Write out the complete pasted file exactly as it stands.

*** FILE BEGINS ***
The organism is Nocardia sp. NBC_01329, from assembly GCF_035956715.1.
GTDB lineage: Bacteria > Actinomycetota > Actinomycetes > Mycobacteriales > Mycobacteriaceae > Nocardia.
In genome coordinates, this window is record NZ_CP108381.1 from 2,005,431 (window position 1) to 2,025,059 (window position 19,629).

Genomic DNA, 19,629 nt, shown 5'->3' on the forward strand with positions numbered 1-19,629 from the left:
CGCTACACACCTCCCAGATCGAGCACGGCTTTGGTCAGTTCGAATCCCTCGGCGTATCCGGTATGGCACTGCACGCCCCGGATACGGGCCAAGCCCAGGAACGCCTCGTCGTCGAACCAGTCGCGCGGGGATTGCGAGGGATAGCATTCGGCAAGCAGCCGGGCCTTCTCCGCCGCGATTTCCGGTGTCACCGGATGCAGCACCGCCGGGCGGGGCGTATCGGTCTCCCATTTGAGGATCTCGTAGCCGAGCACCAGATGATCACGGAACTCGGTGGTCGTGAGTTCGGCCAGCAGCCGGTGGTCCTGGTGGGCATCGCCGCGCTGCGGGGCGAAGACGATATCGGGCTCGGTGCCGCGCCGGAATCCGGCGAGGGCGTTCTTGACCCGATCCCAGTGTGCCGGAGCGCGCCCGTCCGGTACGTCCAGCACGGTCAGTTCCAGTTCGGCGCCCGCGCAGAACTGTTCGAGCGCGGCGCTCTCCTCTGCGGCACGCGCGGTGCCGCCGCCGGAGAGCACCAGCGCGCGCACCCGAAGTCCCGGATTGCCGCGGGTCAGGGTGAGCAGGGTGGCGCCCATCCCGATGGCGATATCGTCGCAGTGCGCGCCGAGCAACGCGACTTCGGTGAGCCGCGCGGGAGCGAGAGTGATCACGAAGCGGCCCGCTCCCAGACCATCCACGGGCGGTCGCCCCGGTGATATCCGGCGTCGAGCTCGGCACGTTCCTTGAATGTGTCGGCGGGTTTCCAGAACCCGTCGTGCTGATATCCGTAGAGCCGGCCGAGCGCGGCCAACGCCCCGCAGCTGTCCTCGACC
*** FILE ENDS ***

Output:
The organism is Nocardia sp. NBC_01329, from assembly GCF_035956715.1.
GTDB lineage: Bacteria > Actinomycetota > Actinomycetes > Mycobacteriales > Mycobacteriaceae > Nocardia.
In genome coordinates, this window is record NZ_CP108381.1 from 2,005,431 (window position 1) to 2,025,059 (window position 19,629).

Genomic DNA, 19,629 nt, shown 5'->3' on the forward strand with positions numbered 1-19,629 from the left:
CGCTACACACCTCCCAGATCGAGCACGGCTTTGGTCAGTTCGAATCCCTCGGCGTATCCGGTATGGCACTGCACGCCCCGGATACGGGCCAAGCCCAGGAACGCCTCGTCGTCGAACCAGTCGCGCGGGGATTGCGAGGGATAGCATTCGGCAAGCAGCCGGGCCTTCTCCGCCGCGATTTCCGGTGTCACCGGATGCAGCACCGCCGGGCGGGGCGTATCGGTCTCCCATTTGAGGATCTCGTAGCCGAGCACCAGATGATCACGGAACTCGGTGGTCGTGAGTTCGGCCAGCAGCCGGTGGTCCTGGTGGGCATCGCCGCGCTGCGGGGCGAAGACGATATCGGGCTCGGTGCCGCGCCGGAATCCGGCGAGGGCGTTCTTGACCCGATCCCAGTGTGCCGGAGCGCGCCCGTCCGGTACGTCCAGCACGGTCAGTTCCAGTTCGGCGCCCGCGCAGAACTGTTCGAGCGCGGCGCTCTCCTCTGCGGCACGCGCGGTGCCGCCGCCGGAGAGCACCAGCGCGCGCACCCGAAGTCCCGGATTGCCGCGGGTCAGGGTGAGCAGGGTGGCGCCCATCCCGATGGCGATATCGTCGCAGTGCGCGCCGAGCAACGCGACTTCGGTGAGCCGCGCGGGAGCGAGAGTGATCACGAAGCGGCCCGCTCCCAGACCATCCACGGGCGGTCGCCCCGGTGATATCCGGCGTCGAGCTCGGCACGTTCCTTGAATGTGTCGGCGGGTTTCCAGAACCCGTCGTGCTGATATCCGTAGAGCCGGCCGAGCGCGGCCAACGCCCCGCAGCTGTCCTCGACC